By Shaida Badiee and Claire Melamed
If there was a competition for the most repeated and least reliable statistic in the development business, then the oft-repeated ‘fact’ that 70% of the world’s poor are women might just win it. It might be true, it might not. But, shockingly and surprisingly given how often it’s used, there’s not really any way of knowing if it’s true.
The ubiquity and uncertainty of the 70% figure tells us two things about the data revolution. Firstly, that people want good data on gender – the over use of this dubious statistic indicates a demand out there that needs to be filled. Secondly, that at the moment we don’t have it – in many countries we don’t even know how many women there are, let alone how poor, or how healthy, or how well educated they are, or what work they do, or how they spend their time. The data revolution must be gendered.
Gendering the data revolution means thinking about gender at two levels. Firstly, of course the data itself. In the IEAG report, we pointed out how ‘gender inequality and the undervaluing of women’s activities and priorities in every sphere has been replicated in the statistical record’.
Currently, data suffer from several gender blind spots. Firstly, too often gender simply isn’t recorded. This makes data much less useful than it could be. Knowing the number of people in a country living under $1.25 a day, for example, is one thing. But if, say 80% of those people are women, then that implies a very different set of problems and solutions to if the split is 50-50 between women and men. If most recorded violence is domestic violence against women, this implies very different policies to if violence is mainly men attacking other men. Gender disaggregated data is needed to make women visible and to make good policy. In this respect, gender is just one of many blind spots in much of the data that are produced – numbers on disability, or ethnicity, for example, are also often lacking but are essential for diagnosing and solving the inequalities and exclusion that drive poverty.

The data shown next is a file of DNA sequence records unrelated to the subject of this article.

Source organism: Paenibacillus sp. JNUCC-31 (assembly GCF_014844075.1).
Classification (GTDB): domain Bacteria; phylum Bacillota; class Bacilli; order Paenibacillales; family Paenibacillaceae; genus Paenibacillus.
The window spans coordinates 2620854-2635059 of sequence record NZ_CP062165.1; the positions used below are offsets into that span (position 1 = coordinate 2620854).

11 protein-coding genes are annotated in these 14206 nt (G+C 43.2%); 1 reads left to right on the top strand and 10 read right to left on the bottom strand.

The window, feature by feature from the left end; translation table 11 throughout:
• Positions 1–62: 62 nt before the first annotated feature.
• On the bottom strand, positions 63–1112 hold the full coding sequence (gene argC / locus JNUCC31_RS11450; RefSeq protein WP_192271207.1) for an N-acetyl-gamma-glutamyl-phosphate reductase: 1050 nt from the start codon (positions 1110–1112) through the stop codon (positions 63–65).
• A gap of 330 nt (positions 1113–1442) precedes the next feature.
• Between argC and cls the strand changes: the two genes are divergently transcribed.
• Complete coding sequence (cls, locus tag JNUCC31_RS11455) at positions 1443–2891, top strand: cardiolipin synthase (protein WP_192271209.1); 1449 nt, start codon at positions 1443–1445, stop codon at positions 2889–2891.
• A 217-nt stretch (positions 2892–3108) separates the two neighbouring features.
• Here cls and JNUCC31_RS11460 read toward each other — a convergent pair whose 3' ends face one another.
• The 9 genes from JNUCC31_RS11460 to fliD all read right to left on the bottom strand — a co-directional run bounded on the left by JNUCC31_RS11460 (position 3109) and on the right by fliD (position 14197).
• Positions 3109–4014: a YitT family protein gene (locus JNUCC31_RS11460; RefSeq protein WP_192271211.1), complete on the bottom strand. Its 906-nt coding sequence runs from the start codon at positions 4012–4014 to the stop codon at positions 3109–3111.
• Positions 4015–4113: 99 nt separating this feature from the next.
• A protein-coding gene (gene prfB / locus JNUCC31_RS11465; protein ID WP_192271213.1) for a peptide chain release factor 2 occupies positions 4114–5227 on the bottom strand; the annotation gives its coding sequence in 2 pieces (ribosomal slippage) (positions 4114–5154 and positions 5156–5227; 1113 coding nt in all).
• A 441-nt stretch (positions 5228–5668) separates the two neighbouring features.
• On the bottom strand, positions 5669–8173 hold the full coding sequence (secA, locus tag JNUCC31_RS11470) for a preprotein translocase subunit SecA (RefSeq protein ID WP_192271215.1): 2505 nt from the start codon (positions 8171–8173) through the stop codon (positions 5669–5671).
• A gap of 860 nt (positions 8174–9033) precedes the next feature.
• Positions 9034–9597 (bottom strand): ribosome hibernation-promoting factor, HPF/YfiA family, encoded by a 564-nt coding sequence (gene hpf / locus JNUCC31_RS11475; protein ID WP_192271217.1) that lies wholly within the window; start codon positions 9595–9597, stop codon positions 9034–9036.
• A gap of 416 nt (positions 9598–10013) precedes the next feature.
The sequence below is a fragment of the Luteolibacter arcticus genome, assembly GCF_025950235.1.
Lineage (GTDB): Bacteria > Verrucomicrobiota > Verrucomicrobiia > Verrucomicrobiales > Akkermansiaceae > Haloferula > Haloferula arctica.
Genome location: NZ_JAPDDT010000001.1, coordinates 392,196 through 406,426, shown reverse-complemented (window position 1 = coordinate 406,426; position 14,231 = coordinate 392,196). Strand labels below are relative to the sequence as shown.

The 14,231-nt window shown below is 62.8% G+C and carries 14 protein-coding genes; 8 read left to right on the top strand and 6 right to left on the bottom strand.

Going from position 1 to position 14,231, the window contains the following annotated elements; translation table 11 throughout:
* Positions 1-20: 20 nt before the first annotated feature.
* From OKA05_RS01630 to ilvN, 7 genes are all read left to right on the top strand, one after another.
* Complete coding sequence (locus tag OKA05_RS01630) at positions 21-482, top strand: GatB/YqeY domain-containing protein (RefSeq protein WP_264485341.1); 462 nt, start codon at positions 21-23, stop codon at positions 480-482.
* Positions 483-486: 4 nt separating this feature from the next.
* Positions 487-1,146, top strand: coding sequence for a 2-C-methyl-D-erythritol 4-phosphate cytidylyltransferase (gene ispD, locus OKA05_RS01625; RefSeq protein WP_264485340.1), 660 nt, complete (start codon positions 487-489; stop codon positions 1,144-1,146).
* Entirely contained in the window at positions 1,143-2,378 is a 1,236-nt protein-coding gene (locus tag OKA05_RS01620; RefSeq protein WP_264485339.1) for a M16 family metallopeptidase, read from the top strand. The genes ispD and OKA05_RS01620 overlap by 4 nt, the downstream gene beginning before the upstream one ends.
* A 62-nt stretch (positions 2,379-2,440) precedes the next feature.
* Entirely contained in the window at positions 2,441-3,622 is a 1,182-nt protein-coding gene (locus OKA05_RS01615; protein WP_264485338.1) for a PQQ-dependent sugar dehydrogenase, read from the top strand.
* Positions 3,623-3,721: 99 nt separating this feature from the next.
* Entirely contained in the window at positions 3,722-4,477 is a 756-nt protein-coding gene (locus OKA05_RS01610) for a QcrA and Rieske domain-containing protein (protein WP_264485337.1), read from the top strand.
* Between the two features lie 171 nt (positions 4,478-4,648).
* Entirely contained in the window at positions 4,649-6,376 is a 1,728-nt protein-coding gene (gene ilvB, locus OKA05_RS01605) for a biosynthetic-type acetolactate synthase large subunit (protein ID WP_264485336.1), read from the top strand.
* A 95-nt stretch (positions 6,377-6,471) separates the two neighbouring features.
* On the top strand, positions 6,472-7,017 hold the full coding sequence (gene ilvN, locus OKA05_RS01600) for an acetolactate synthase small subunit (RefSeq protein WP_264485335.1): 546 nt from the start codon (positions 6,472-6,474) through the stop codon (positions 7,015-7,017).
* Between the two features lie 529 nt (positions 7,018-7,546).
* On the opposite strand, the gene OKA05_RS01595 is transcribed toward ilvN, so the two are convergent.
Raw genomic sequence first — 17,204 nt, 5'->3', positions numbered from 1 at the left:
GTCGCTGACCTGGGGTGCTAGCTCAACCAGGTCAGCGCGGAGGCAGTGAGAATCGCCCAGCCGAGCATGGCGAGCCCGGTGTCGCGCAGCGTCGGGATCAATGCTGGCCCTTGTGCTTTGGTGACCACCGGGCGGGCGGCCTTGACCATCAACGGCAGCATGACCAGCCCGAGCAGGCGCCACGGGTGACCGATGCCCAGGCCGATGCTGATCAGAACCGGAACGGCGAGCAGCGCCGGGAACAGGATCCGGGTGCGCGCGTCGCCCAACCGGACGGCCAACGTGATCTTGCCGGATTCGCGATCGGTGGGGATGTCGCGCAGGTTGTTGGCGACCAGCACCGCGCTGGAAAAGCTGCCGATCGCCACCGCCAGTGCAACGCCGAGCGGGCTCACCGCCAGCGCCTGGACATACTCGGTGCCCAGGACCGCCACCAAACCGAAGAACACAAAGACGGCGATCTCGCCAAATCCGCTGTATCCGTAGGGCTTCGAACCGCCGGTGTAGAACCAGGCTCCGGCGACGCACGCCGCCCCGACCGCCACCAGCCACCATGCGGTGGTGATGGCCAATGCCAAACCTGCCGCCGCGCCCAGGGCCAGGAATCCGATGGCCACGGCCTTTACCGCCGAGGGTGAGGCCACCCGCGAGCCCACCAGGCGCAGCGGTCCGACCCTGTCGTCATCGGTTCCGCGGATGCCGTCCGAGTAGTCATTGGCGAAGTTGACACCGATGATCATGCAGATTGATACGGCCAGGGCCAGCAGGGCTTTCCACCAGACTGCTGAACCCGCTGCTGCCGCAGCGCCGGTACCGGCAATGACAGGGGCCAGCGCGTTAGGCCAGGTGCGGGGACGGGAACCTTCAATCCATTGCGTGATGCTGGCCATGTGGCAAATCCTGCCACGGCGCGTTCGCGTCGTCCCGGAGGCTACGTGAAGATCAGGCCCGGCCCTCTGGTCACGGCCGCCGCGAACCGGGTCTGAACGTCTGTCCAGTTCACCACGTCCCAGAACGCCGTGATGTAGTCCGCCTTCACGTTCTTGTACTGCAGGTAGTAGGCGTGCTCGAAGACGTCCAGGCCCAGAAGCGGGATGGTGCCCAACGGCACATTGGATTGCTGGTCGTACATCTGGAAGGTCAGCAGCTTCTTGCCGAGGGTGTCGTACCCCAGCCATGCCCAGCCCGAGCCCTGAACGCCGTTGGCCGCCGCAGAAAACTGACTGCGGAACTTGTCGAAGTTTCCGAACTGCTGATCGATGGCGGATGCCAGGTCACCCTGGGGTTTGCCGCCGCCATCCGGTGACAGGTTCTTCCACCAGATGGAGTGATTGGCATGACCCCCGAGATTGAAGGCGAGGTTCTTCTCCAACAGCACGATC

It’s not just women themselves who are invisible. Some of the issues most important to their lives are also uncounted and therefore invisible in policy agendas. Labour market statistics designed by women, for example, would almost certainly take into account time spent on domestic work. Surveys in Kenya, Mozambique and Liberia, for example, found that over half of all women cited childcare responsibilities as a constraint on them achieving their livelihood ambitions. In Kenya the figure was over 80 per cent.
Not measuring the realities of the working lives of half the population will mean worse employment policy. Attempts to increase productivity through, for example, offering workers more training, will be of no use to people whose time is already unacceptably squeezed between the different types of work they are required to do. Employment policy using data collected with a gender lens looks different in significant ways – and the same is true of other areas.
Collecting data that more accurately reflects the experiences of women, and that provides policy makers with the raw materials for better, more gender sensitive, policy, is one part of the gender data revolution. But there is a second – putting data in the hands of women themselves.
The data revolution is not for just more data about people – it’s also more data for people – putting data and information in the hands of women themselves, so they have the tools to demand accountability. In many countries, women have less education, and, when they have the chance to specialise, are less likely to do maths, economics or computing than their male counterparts. If new technology is one of the defining characteristics of the data revolution then women are lagging behind there too – in Africa, Asia and Latin America women’s mobile phone ownership is less than men’s, often a lot less.
How can the data revolution be a gender data revolution? There are two priorities
- Women need to become more visible in data. This means collecting more data, through well-functioning civil registration systems, it means disaggregating all data by gender as a matter of course, and it means collecting data on the things that matter most to women’s lives.
- Women need to become active users of data. Many already are. But data literacy programmes must make a special effort to reach out to girls and women, compensating for the often unstated social norms that reserve maths, computing and similar disciplines for boys and men.
There is much hype and hope around the data revolution. For it to be made real, the revolution needs initiatives like Data 2x, showing, again and again, that without paying attention to half the world’s population, the hype will be just hype and the hope will not be realised. The data revolution must be gendered, can be gendered, and will be gendered.